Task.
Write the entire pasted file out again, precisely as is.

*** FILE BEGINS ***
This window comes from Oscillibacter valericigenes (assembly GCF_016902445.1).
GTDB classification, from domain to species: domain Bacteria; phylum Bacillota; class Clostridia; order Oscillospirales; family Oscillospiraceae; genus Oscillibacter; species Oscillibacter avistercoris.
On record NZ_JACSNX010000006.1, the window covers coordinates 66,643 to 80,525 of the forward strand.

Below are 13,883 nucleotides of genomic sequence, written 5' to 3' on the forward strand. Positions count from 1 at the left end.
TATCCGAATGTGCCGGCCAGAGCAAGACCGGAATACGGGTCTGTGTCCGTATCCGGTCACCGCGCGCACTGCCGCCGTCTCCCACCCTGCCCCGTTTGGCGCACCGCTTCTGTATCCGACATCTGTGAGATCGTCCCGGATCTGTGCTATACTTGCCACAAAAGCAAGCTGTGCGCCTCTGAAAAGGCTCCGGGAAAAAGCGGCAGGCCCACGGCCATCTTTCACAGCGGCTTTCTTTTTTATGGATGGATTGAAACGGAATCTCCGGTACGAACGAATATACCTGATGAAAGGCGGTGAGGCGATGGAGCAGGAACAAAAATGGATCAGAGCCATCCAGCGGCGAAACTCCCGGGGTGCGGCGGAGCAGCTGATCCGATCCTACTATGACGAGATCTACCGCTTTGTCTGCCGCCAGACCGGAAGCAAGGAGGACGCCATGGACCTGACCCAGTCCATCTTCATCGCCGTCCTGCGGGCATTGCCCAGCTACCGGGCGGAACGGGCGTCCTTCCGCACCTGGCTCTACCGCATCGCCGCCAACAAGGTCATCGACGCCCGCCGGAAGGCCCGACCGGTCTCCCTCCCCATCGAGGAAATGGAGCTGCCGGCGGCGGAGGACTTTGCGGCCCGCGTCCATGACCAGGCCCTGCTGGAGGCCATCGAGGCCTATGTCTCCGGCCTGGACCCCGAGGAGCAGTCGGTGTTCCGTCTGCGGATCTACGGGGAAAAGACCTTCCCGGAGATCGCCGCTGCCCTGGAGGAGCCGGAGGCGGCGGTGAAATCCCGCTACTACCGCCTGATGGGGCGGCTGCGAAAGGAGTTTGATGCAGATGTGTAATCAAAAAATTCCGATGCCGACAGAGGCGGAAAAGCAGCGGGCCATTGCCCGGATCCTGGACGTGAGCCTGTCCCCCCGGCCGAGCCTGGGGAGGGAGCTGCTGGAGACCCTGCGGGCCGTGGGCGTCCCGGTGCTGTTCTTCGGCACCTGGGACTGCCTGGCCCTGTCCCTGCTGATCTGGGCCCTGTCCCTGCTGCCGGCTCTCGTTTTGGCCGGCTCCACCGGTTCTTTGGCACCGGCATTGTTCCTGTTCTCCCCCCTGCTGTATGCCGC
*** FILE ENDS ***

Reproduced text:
This window comes from Oscillibacter valericigenes (assembly GCF_016902445.1).
GTDB classification, from domain to species: domain Bacteria; phylum Bacillota; class Clostridia; order Oscillospirales; family Oscillospiraceae; genus Oscillibacter; species Oscillibacter avistercoris.
On record NZ_JACSNX010000006.1, the window covers coordinates 66,643 to 80,525 of the forward strand.

Below are 13,883 nucleotides of genomic sequence, written 5' to 3' on the forward strand. Positions count from 1 at the left end.
TATCCGAATGTGCCGGCCAGAGCAAGACCGGAATACGGGTCTGTGTCCGTATCCGGTCACCGCGCGCACTGCCGCCGTCTCCCACCCTGCCCCGTTTGGCGCACCGCTTCTGTATCCGACATCTGTGAGATCGTCCCGGATCTGTGCTATACTTGCCACAAAAGCAAGCTGTGCGCCTCTGAAAAGGCTCCGGGAAAAAGCGGCAGGCCCACGGCCATCTTTCACAGCGGCTTTCTTTTTTATGGATGGATTGAAACGGAATCTCCGGTACGAACGAATATACCTGATGAAAGGCGGTGAGGCGATGGAGCAGGAACAAAAATGGATCAGAGCCATCCAGCGGCGAAACTCCCGGGGTGCGGCGGAGCAGCTGATCCGATCCTACTATGACGAGATCTACCGCTTTGTCTGCCGCCAGACCGGAAGCAAGGAGGACGCCATGGACCTGACCCAGTCCATCTTCATCGCCGTCCTGCGGGCATTGCCCAGCTACCGGGCGGAACGGGCGTCCTTCCGCACCTGGCTCTACCGCATCGCCGCCAACAAGGTCATCGACGCCCGCCGGAAGGCCCGACCGGTCTCCCTCCCCATCGAGGAAATGGAGCTGCCGGCGGCGGAGGACTTTGCGGCCCGCGTCCATGACCAGGCCCTGCTGGAGGCCATCGAGGCCTATGTCTCCGGCCTGGACCCCGAGGAGCAGTCGGTGTTCCGTCTGCGGATCTACGGGGAAAAGACCTTCCCGGAGATCGCCGCTGCCCTGGAGGAGCCGGAGGCGGCGGTGAAATCCCGCTACTACCGCCTGATGGGGCGGCTGCGAAAGGAGTTTGATGCAGATGTGTAATCAAAAAATTCCGATGCCGACAGAGGCGGAAAAGCAGCGGGCCATTGCCCGGATCCTGGACGTGAGCCTGTCCCCCCGGCCGAGCCTGGGGAGGGAGCTGCTGGAGACCCTGCGGGCCGTGGGCGTCCCGGTGCTGTTCTTCGGCACCTGGGACTGCCTGGCCCTGTCCCTGCTGATCTGGGCCCTGTCCCTGCTGCCGGCTCTCGTTTTGGCCGGCTCCACCGGTTCTTTGGCACCGGCATTGTTCCTGTTCTCCCCCCTGCTGTATGCCGC